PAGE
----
Nowadays hunting and fishing are so full of gadgetry that seem to all make
the “must have” list.
Some of the basic skills, including patience, have now been replaced by electronic devices. One of these devices is the trail camera that not only tells you what came by the location, but the time of day as well, so their use shortens the time you have to sit out in the cold.
For many modern hunters who target trophy animals (but hopefully also use the meat,) these cameras allow you to see the animals using that meadow or trail so viewing their body or antler size allows you to decide about setting up for them in or near that location.
Wildlife viewing opportunities are also enhanced by the use of these motion-sensing cameras as viewing in person can happen after you’ve established that animals use that location for one purpose or another. These photo-grabbing devices are also quite useful for security purposes around your garage, cabin or other rural properties.
These cameras range in price and sophistication from entry level (which is what I have) to much more complicated units. The prices vary from just over $100 to a few thousand dollars. To adequately meet the needs of the average user, a price under $200 will likely fill all your needs.
These devices are typically powered by between two and 10 AA batteries and of course using higher quality batteries give you longer and better service. With the unit powered up and fastened to a tree, the batteries last in the range of six to 12 months.
The more features on the unit, i.e. video and sound recording and type of flash can draw more on the batteries and shorten their life. Continuous cold weather also affects battery life, but the manufacturers still suggest six months or more battery life even in the cold.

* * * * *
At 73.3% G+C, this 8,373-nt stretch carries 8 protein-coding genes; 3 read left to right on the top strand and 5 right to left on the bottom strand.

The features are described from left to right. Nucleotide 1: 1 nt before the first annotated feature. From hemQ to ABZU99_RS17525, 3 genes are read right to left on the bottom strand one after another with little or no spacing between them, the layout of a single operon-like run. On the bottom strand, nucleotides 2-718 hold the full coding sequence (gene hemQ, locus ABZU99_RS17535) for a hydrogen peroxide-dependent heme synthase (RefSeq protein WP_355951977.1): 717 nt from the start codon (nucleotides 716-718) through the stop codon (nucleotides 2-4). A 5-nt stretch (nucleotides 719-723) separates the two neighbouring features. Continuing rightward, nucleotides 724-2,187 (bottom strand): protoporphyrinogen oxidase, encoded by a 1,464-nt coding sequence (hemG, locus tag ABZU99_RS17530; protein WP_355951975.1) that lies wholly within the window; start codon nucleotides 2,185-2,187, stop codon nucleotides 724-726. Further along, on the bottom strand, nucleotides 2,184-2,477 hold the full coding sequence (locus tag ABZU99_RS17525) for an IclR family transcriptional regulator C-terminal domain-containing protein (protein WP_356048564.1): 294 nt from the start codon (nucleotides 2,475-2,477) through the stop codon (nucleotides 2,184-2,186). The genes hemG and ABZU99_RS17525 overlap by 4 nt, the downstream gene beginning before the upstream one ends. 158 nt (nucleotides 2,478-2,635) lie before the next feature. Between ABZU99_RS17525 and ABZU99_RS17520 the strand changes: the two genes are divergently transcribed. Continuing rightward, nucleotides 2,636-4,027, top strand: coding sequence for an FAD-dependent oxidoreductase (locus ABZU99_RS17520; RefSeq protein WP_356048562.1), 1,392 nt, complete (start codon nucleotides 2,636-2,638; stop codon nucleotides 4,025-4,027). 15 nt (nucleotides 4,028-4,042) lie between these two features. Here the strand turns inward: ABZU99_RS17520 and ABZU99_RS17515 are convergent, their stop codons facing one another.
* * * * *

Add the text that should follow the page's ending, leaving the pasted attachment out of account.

Size-wise a common trail camera is about 13 cm (5.5”) tall, 9 cm (3.5”) wide and 5 cm (2”) thick. Available in darker colours or blend-in camo they are fastened to a tree or post with buckle straps, Velcro or bungees and are pretty secure when fastened according to instructions. Locking security containers are available if you are concerned about someone stealing your camera.
Most trail cameras will take still pictures, series of pictures or video day or night. They come with night vision, infrared and/or LED flash and some have audio recording, as well. These units are adjustable for sensitivity (a fluttering leaf in front of the camera will activate the camera hundreds of times if the sensitivity setting is too low) and distance to subject.
Also, the camera has a day/night sensor that automatically turns the flash on or off.
Various megapixel levels are available for high quality colour resolution.
Like other digital cameras, these units use memory cards. The images can be viewed on a screen in the camera or by taking out the memory card to view on other devices.
If considering a purchase I urge you to do your research and get a unit that meets your budget, purpose goals and skill level.